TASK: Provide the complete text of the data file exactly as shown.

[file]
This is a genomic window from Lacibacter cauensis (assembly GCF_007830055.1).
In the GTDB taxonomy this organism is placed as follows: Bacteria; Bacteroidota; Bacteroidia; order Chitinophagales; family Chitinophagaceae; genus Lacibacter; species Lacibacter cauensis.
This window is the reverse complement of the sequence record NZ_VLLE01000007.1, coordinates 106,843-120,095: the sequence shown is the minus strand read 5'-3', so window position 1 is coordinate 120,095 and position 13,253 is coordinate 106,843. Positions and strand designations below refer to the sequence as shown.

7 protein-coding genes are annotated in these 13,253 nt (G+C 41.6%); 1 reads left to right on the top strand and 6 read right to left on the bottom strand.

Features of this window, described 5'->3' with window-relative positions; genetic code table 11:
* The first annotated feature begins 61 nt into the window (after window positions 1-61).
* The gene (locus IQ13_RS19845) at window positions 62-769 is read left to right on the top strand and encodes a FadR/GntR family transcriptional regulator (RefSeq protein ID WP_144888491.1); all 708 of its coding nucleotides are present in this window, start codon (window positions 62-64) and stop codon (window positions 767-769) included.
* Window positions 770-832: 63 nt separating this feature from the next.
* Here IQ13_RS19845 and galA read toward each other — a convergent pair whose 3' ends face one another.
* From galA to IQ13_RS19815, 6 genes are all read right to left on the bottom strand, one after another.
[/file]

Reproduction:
This is a genomic window from Lacibacter cauensis (assembly GCF_007830055.1).
In the GTDB taxonomy this organism is placed as follows: Bacteria; Bacteroidota; Bacteroidia; order Chitinophagales; family Chitinophagaceae; genus Lacibacter; species Lacibacter cauensis.
This window is the reverse complement of the sequence record NZ_VLLE01000007.1, coordinates 106,843-120,095: the sequence shown is the minus strand read 5'-3', so window position 1 is coordinate 120,095 and position 13,253 is coordinate 106,843. Positions and strand designations below refer to the sequence as shown.

7 protein-coding genes are annotated in these 13,253 nt (G+C 41.6%); 1 reads left to right on the top strand and 6 read right to left on the bottom strand.

Features of this window, described 5'->3' with window-relative positions; genetic code table 11:
* The first annotated feature begins 61 nt into the window (after window positions 1-61).
* The gene (locus IQ13_RS19845) at window positions 62-769 is read left to right on the top strand and encodes a FadR/GntR family transcriptional regulator (RefSeq protein ID WP_144888491.1); all 708 of its coding nucleotides are present in this window, start codon (window positions 62-64) and stop codon (window positions 767-769) included.
* Window positions 770-832: 63 nt separating this feature from the next.
* Here IQ13_RS19845 and galA read toward each other — a convergent pair whose 3' ends face one another.
* From galA to IQ13_RS19815, 6 genes are all read right to left on the bottom strand, one after another.